There are many benefits of reading to children and hundreds of fantastical books to bewitch a child’s imagination. It’s vital to get little ones thinking about the types of books they’ll be learning in school and enjoying at home. Asking your child what they love about storybooks will enrich their learning. They’ll develop their comprehension and critical thinking skills. The right questions can stimulate your child’s responses and ultimately help them understand there is more to a book than just a pretty cover.
Think about the questions for parents to ask when reading. Asking your child questions that require more than a “yes” or “no” answer will open up their imagination and make them think. Reading with questions about the story will motivate your child to create their own connections throughout the book. We’ve got a few guided reading questions for parents to get you started.
Questions to Ask Before Reading
We’re using our personalized pet dinosaur book to show you how to approach the questions you can ask your child before reading a book. This book specially features your child on a Jurassic journey to find the perfect pet dinosaur, written using incredibly fun rhymes.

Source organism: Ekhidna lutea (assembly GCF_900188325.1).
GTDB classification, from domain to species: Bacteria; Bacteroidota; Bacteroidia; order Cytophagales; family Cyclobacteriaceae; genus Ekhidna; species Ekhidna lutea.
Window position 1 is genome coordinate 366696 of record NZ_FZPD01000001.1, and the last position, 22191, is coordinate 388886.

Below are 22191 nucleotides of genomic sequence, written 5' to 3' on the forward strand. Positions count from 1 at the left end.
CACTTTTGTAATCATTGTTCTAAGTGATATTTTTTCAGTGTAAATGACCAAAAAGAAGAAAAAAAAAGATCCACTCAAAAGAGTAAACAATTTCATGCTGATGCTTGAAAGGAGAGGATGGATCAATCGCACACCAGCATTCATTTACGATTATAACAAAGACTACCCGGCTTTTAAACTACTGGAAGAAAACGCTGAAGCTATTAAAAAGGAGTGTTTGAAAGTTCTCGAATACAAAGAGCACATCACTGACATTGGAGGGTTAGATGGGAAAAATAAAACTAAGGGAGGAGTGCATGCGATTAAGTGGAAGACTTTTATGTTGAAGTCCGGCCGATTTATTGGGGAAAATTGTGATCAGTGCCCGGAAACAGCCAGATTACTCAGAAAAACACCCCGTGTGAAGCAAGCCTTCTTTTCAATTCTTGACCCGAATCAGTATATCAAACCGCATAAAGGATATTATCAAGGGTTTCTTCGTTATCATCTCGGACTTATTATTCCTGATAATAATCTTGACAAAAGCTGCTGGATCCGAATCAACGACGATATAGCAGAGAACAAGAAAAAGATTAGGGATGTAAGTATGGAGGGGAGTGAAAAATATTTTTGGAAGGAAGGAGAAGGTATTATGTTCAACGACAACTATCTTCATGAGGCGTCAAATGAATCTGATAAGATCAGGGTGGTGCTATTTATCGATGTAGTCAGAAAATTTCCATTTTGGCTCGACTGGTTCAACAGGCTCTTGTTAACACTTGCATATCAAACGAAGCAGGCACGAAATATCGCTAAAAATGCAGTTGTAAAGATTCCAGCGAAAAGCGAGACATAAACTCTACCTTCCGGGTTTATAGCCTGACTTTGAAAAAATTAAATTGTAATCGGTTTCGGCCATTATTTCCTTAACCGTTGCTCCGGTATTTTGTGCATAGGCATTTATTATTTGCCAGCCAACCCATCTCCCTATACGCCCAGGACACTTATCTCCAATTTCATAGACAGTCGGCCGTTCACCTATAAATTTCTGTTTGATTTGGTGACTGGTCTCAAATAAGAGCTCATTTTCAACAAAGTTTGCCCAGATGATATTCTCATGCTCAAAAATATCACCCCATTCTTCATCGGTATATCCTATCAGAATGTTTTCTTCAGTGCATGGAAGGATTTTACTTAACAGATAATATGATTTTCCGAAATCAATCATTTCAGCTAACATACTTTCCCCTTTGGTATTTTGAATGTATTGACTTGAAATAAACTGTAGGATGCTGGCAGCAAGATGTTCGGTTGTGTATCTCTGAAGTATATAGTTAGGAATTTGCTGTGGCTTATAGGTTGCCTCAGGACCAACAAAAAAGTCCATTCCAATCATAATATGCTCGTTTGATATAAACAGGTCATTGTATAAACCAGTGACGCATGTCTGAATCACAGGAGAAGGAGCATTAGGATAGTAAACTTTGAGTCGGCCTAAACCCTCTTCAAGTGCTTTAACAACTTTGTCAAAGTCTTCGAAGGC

What do you think this storybook is about?
First impressions count with books. Storybook covers are a crucial indication of whether your child will be captivated by what they’re about to read. The pictures and colors can trigger previous associations with topics they’ve encountered, helping them build important metacognitive skills.
Can you point to the title of the storybook?
Simple and easy actions like finding the title on the cover of a book will help your child identify with the story and whether they’ll be able to relate to the subject matter. A great title can sum up a book in one line and inspire your child to wonder even more about the adventure that’s about to unfold…
What do you like about the cover of the book?